Food Processing Plant Site Due Diligence: Soft Costs to Expect

Controlling Costs in the New Year series

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food processing plant site due diligence

Before selecting a site for your food processing plant, are you sure you’re accounting for all of the costs involved? In our last post, we outlined some key considerations for building a better greenfield budget. Here, I dive in deeper with the often forgotten soft costs, or fees that fall outside the realm of direct construction costs. These include pre-construction permits, impact fees and utility connection fees. To help you with your site due diligence, be sure to account for these soft costs commonly associated with new facility sites.

 

Considerations for On-site Wastewater Treatment

Design-Build Series

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Stellar often partners with The Probst Group on wastewater treatment projects. Hank Probst, a partner with The Probst Group, contributed to this blog post.

 

a wastewater treatment tank

a wastewater treatment tank

 

Reducing the costs of wastewater treatment spent at an outside facility is leading many food processing plants to consider treating their wastewater on-site. In addition to treatment costs based on volume, municipalities typically impose a surcharge if the characteristics of the wastewater stream exceed the municipality’s typical domestic strength. It becomes an ROI issue and fairly easy for plants to justify.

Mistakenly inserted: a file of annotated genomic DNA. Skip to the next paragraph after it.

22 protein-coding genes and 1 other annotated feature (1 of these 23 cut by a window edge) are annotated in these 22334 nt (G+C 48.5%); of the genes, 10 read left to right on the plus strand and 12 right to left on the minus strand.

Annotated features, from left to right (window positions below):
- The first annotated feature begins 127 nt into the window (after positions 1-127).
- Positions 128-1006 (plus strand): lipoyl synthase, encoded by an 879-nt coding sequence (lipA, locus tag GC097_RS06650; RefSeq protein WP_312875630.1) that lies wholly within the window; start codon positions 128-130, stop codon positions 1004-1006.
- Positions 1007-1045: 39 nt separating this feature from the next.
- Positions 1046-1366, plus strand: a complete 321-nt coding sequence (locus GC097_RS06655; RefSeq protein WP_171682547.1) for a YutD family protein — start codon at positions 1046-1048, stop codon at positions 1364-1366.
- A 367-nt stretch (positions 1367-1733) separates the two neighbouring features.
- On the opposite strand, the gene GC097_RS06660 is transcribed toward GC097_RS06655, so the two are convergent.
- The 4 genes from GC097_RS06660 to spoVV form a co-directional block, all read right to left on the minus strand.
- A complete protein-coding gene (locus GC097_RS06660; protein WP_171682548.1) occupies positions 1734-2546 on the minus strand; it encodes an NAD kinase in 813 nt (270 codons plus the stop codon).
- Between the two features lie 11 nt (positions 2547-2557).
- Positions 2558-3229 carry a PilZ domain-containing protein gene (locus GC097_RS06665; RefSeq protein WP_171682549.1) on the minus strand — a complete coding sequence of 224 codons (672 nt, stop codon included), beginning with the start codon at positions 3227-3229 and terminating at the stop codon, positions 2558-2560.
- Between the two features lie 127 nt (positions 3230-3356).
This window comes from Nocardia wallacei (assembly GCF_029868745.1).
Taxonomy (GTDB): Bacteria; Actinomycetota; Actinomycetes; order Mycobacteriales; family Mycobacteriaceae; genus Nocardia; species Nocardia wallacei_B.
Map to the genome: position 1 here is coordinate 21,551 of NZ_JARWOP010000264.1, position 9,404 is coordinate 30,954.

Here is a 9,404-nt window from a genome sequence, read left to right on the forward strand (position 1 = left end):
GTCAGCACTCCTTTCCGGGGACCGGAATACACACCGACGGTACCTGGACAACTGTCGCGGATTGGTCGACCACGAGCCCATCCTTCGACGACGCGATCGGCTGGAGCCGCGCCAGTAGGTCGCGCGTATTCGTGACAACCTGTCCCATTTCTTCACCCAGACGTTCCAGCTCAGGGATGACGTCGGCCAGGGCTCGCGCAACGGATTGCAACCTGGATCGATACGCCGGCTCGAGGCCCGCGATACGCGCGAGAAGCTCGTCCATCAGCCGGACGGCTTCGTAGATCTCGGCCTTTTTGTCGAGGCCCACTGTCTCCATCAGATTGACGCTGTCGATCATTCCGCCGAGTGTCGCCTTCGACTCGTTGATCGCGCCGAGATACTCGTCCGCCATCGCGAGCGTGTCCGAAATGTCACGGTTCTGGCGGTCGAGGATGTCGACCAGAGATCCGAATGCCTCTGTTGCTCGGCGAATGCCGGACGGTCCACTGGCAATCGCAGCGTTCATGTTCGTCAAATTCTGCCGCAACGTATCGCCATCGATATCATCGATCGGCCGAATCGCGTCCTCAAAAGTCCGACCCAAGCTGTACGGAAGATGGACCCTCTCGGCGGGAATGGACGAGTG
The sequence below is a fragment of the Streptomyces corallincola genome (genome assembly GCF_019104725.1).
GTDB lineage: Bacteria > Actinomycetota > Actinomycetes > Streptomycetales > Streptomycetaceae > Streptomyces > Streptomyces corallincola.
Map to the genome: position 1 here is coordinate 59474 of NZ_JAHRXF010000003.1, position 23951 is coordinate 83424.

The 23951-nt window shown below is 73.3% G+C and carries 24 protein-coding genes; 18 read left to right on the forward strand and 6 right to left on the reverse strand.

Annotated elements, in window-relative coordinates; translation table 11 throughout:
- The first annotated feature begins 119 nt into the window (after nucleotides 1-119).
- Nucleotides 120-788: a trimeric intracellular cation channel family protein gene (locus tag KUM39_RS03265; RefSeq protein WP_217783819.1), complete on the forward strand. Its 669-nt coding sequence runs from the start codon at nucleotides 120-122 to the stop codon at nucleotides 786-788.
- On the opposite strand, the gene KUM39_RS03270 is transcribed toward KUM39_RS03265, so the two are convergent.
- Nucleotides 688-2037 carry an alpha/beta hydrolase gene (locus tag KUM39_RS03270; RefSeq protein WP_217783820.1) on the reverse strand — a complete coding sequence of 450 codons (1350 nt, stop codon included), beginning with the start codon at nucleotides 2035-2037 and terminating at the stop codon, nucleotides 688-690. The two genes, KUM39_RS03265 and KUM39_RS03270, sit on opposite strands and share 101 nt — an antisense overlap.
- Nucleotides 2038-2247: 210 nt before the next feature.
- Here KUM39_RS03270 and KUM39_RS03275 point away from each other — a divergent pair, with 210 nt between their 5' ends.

Food Processing Plant Design: Designing the Most Efficient Waste-piping System

Design-Build Series

 

Round floor drains are becoming more common.

Round floor drains are becoming more common.

 

There are numerous factors to consider when designing a wastewater piping system for a food manufacturing plant. Where will drains be located? What types of piping materials will be used? Can the system be designed to accommodate future physical growth of the facility? Yet the most important factor of a waste-piping system is efficiency – efficiency in location, layout, materials and installation. Here’s what you need to know:

 

Four Reasons to Invest in a Reuse Clean-in-Place System

Process Engineering Series

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CIP2

A single use CIP unit with recovery

 

Any food or beverage plant facility that uses clean-in-place (CIP) technology to clean tanks, piping or product lines without disassembly three to seven times a week should implement a reuse design, provided cross-contamination is unlikely. Here are four reasons why: